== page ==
I’ll probably read the next one. It could be interesting to see where things go from here, but there needs to be more character development or I’ll never be able to finish the series.
Rating: 4 stars
New York City was surrounded by a barrier called the brink. It prevented anyone with magic from leaving the city. It would strip them of their magic and at best cause considerable pain and at worst cause death. The order, a group of humans, created the brink. Those with magic wanted to be free and were trying to find a way to take down the brink and the order.
It took a little while to get into it, but it was so damn good. Esta had the rare ability of being able to travel through time. Her guardian used her ability to go back in time and steal items from the order. There was a bit of an info dump in the beginning. It complicated matters more that Esta was sent back to the past and the world building of that time period had to be introduced also since what was going on in the world magically was quite different.
The whole cast of characters was interesting. I liked Esta. Her ability was useful and got her out of a few tricky situations. Her actions in the past were important because the butterfly effect was a major possibility. She was loyal and trustworthy which made her more unpredictable as the story went on because it was hard to tell if she’d be loyal to the people of her time or to the ones in the past she’d grown close to. I loved Harte Darrigan. He and Esta had good chemistry from the first time they met. For most of the book I wasn’t sure how to feel about him. I genuinely felt that he was a good guy at heart, but part of him was incredibly selfish. His main concern was always getting the best possible outcome for himself even if it screwed everyone else over. It was his connection to Esta that made him think of others more, but I hadn’t been sure where his loyalties would lie in the end. Dolph was the leader of a magical mafia. It was obvious he was trying to do the right thing all along. He had a rat in his midst and was going to get screwed for trusting the wrong person. I wanted him to be more proactive and figure things out.
The end was shocking! I was really surprised at how far the bad guy was willing to take things to achieve his goal. I did not see that coming at all. The truth about Esta’s past was revealed. I probably should have pieced that together, but so many other things were going on that I didn’t even give it any thought. The only thing that truly disappointed me with this book was that I didn’t know it was the first in a series. A lot of things still need to be resolved, but I can’t wait to read the next one!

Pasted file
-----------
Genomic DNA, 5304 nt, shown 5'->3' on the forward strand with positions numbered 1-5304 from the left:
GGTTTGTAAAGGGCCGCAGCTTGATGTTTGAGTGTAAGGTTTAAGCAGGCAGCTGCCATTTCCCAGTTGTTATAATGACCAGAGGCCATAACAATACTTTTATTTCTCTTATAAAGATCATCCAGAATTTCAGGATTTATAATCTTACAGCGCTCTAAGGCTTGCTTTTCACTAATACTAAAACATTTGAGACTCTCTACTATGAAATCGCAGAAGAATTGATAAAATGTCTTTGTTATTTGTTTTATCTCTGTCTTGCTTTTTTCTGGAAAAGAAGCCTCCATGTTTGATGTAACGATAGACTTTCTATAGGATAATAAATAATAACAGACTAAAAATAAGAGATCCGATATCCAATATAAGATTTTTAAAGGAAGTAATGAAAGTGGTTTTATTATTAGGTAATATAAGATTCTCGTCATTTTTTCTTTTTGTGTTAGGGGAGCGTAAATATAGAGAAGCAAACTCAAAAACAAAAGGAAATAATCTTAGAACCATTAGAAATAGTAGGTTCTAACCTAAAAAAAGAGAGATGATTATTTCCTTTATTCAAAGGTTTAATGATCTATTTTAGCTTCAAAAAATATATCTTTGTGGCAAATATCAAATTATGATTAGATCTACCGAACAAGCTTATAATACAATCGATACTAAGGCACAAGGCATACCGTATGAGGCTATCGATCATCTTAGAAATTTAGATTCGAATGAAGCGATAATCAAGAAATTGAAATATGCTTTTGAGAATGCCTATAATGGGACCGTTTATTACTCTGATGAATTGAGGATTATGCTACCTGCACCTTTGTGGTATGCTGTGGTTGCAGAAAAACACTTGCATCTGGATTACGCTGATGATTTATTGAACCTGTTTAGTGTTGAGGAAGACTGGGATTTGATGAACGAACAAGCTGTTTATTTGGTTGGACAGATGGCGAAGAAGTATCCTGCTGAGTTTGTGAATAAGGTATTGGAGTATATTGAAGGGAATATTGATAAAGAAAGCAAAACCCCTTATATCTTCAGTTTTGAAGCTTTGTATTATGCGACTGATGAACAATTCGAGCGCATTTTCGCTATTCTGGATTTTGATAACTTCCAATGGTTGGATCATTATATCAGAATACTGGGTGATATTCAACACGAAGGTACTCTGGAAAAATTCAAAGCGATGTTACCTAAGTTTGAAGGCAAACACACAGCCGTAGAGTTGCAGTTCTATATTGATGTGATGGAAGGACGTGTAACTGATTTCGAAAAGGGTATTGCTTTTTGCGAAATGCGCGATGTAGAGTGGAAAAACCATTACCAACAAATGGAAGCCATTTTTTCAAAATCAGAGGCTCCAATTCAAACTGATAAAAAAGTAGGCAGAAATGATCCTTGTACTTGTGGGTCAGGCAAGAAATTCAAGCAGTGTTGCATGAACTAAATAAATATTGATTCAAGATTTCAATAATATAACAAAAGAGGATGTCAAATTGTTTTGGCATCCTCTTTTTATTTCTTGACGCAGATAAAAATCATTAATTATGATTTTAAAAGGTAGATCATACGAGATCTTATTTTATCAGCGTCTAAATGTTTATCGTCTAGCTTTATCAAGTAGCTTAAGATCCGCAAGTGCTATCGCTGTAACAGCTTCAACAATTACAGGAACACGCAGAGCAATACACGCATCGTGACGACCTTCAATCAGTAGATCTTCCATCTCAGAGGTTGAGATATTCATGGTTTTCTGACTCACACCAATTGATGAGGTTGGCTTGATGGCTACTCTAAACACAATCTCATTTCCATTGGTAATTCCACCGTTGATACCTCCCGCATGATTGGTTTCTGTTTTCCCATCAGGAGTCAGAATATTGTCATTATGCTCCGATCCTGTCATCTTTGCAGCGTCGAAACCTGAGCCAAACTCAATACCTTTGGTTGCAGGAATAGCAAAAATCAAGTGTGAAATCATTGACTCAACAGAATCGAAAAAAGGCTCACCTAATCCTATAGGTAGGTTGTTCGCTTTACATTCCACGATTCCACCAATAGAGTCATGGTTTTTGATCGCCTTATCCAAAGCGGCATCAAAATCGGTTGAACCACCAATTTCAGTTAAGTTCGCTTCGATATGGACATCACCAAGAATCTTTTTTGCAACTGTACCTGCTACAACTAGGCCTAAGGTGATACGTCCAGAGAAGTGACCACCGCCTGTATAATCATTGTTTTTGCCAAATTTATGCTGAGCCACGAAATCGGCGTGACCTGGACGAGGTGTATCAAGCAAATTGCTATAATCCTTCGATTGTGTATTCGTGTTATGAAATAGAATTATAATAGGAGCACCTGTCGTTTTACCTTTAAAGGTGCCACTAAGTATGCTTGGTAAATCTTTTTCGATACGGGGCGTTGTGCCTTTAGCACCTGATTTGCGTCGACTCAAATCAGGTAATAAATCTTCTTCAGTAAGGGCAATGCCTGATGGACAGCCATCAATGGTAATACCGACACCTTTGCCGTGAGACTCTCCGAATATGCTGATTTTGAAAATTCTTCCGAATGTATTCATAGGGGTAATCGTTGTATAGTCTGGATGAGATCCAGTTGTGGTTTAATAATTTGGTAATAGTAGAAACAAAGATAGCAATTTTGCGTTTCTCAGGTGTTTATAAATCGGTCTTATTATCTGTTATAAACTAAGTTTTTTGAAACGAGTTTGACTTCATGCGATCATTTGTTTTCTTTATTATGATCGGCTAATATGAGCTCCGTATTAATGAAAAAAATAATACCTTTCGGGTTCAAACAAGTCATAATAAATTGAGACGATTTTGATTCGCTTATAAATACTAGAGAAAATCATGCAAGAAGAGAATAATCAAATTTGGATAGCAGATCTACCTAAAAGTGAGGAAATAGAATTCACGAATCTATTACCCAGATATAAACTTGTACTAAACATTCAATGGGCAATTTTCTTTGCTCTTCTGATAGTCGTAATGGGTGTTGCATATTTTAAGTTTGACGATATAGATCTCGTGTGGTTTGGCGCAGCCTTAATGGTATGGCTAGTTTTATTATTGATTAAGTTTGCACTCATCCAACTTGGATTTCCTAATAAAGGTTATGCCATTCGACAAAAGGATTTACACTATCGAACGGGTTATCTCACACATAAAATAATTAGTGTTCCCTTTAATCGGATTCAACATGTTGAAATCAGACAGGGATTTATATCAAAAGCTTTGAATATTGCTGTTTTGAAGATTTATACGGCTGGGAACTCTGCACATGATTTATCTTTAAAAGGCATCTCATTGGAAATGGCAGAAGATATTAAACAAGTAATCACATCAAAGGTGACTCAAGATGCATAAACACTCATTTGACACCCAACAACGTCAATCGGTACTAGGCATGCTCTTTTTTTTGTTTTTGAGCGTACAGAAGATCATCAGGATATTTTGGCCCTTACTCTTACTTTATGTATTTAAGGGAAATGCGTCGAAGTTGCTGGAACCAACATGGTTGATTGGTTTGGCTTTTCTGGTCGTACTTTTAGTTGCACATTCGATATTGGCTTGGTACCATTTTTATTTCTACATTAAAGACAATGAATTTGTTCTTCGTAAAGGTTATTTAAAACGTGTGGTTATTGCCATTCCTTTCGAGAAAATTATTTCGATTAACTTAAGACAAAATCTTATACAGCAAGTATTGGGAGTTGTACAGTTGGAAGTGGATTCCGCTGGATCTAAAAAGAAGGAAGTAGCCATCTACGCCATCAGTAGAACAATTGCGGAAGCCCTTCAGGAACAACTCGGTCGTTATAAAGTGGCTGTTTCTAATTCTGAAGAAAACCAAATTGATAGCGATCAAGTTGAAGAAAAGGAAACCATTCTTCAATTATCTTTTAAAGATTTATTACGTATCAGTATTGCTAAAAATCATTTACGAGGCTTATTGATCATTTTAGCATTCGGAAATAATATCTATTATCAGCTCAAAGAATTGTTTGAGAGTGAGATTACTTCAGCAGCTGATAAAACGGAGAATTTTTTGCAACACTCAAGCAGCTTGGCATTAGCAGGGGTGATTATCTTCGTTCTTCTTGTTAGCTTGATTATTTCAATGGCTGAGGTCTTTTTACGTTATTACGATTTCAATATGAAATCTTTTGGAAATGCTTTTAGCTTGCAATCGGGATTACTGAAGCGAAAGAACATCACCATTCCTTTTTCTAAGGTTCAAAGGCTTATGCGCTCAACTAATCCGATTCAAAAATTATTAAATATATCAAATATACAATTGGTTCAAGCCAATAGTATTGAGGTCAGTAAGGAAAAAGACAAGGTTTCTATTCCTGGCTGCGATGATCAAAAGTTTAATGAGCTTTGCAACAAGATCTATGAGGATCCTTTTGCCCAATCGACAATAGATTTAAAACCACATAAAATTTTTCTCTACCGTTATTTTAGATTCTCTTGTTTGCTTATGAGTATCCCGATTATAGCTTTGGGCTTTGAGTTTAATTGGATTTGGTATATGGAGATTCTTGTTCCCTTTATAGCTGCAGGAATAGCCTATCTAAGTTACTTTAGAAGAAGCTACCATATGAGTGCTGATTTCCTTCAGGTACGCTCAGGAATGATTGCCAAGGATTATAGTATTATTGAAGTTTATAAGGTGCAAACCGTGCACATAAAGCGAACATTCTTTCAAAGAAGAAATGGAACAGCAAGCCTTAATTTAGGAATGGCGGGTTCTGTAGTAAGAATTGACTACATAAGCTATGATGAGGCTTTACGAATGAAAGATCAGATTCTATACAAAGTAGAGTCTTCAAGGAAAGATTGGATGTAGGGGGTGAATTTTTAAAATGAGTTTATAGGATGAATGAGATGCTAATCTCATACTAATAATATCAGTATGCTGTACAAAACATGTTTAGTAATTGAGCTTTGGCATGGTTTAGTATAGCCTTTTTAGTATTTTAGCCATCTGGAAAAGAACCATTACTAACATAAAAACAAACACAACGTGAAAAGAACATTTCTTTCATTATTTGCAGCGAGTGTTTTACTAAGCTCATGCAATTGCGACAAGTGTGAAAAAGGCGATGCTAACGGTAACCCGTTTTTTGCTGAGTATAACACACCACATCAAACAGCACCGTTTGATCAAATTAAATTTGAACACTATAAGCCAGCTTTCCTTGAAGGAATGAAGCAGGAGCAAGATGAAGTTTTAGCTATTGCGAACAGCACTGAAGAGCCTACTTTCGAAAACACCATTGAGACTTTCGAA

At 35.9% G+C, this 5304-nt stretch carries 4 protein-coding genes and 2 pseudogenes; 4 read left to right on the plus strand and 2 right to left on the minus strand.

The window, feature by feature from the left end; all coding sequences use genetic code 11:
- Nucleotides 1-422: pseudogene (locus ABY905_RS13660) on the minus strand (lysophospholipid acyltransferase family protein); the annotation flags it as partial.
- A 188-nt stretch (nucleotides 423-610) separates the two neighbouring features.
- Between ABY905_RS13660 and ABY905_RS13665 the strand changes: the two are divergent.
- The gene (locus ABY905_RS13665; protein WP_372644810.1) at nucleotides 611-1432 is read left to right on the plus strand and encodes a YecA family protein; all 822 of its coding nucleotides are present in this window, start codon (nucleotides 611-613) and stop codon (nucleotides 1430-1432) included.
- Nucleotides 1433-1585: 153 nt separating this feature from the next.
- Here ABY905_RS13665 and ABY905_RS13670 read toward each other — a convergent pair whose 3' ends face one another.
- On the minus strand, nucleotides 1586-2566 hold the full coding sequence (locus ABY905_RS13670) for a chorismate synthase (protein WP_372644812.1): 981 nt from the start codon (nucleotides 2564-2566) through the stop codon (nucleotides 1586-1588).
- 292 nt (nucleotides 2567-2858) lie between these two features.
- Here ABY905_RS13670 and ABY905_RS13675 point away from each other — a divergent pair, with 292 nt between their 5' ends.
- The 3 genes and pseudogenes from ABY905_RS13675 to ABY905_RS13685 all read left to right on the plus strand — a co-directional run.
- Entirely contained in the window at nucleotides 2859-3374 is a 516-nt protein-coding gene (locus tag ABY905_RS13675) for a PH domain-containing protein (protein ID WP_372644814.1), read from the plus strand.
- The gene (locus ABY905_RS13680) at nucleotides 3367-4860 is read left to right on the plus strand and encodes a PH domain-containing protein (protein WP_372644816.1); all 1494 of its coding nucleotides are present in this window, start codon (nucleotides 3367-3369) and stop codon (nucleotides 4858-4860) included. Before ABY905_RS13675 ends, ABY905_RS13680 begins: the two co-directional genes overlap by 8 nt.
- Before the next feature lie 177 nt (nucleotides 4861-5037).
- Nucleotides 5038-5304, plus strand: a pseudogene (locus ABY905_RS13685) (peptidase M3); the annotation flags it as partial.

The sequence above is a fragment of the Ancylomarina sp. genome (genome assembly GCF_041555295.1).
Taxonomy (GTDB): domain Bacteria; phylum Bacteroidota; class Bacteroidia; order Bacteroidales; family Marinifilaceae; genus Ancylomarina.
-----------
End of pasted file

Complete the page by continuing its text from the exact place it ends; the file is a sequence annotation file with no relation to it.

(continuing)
Rating: 4.5 stars
Series: Toby Daye #11
Finally Amandine made an appearance!!! I had been waiting so long for this. It certainly wasn’t what I was expecting. Amandine is formidable woman. She makes the Luidaeg look sweet and sane, and she’s known as the sea witch. I have the feeling this book only showed one side of her personality. As someone who loves psychology, I’m curious to see what makes her tick and why exactly she feels the way she does about Toby. I think there’s a lot more to it than meets the eye.
Since these books are becoming increasingly character driven, I can’t talk about much in regards to the characters because there would be major spoilers. One thing that made this book very different from the others was the lack of Toby’s usual sidekicks. Quentin was around but not highly impactful on the plot. The other main character was someone from Toby’s past who she detests. I would love to say more, but I was absolutely shocked at how that played out. It was this forced relationship that made the book great.
Amandine forced Toby’s hand and made her look for her long lost sister. In the century or so that she had been missing no one could find her and some incredibly powerful people looked. I like how the whole plot unraveled. The thing I didn’t like was that it was too convenient that Toby was the only person alive with the right abilities to possibly make it happen. The end game of the series has finally been laid out. Based on the few hints that were dropped, it’s looking grim. After all the title of the final book is When Sorrows Come.
Thank you so much to DAW and Netgalley for giving me an ARC in exchange for an honest review!!!